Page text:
Posted April 26, 2016

Next stop: Landscape architect licensure

Landscape architecture major Liam Cleary turned his experience in the Army and passion for the environment into a position with a design firm.

A man in a blue jacket standing on Temple’s Ambler Campus.
Photography By: 
James Duffy
Liam Cleary's passion for the environment made Temple's landscape architecture program the perfect fit for him.

Liam Cleary, Class of 2016, served his country, and, after graduation, he’ll transition into serving his community with a landscape architecture degree.

Cleary served for seven years in the U.S. Army 82nd Airborne, achieving the rank of sergeant. His time in the Army included being part of the support service response and relief efforts for Hurricane Katrina, a 16-month tour in Afghanistan and a year in Egypt.

“During my military experience, I saw a lot of the ways that the hand of man has negatively impacted the landscape,” said Cleary.

Growing up on a small farm in Schwenksville, Pennsylvania, allowed Cleary to develop a special bond with the world around him. After departing the military in 2011, he took his passion for the environment to Temple’s landscape architecture program.

“The Ambler Campus, with all of its gardens, has been an excellent learning environment,” he said. “The fact that it is a four-year program, that there is so much value in the curriculum and that the cost of tuition at Temple is incredibly reasonable made this the right place for me to continue crafting my skills.”

Cleary said Temple’s support structure for veterans returning to the classroom has also been exemplary.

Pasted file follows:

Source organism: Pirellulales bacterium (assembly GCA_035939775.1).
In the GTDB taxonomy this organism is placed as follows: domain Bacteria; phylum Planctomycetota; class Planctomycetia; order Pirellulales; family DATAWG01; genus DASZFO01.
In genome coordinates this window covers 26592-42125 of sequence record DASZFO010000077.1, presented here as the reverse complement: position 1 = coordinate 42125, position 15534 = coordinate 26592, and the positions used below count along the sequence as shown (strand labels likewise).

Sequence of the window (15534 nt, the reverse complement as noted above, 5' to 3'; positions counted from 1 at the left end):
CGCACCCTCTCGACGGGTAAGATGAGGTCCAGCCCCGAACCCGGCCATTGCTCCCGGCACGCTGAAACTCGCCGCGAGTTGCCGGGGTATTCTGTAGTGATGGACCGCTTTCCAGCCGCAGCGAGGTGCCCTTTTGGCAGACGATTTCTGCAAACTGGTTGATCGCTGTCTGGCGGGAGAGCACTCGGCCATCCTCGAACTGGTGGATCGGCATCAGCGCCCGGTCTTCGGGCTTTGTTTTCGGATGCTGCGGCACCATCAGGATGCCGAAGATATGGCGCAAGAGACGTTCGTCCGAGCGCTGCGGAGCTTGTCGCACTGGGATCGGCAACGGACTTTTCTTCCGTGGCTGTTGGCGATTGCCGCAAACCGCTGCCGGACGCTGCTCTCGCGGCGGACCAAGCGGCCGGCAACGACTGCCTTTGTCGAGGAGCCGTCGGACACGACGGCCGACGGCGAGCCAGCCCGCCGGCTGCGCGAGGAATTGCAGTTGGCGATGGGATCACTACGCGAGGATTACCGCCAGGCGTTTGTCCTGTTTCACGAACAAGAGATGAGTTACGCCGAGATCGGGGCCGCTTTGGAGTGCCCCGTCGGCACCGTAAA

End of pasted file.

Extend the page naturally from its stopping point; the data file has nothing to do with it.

“From the Temple Veterans Association to the bursar’s office, there is a very strong support structure here,” he said. “They are constantly reaching out to see if you need anything.”

According to Cleary, his landscape architecture studios have provided ample opportunity to work with real-world clients on projects “that take reality completely into account.”

“Our projects aren’t ‘what if’ situations. You’re not designing in a vacuum,” said Cleary, who was part of two teams of students that created award-winning exhibits for the Philadelphia Flower Show. “They have very clear goals, parameters and deadlines that need to be met. There is a practicality to what we are learning.”

Commencement is just one of the major milestones on the horizon for Cleary. He and his wife are expecting their second baby, due in July, and he will begin a full-time position with a landscape architecture firm. Continuing to learn and develop professionally is also part of Cleary’s next stop.

“I want to immediately start preparing for [landscape architect] licensure,” he said. “The quality of work expected in my program has always been at a very high level, which I think has ultimately prepared me to be a successful practitioner of landscape architecture.”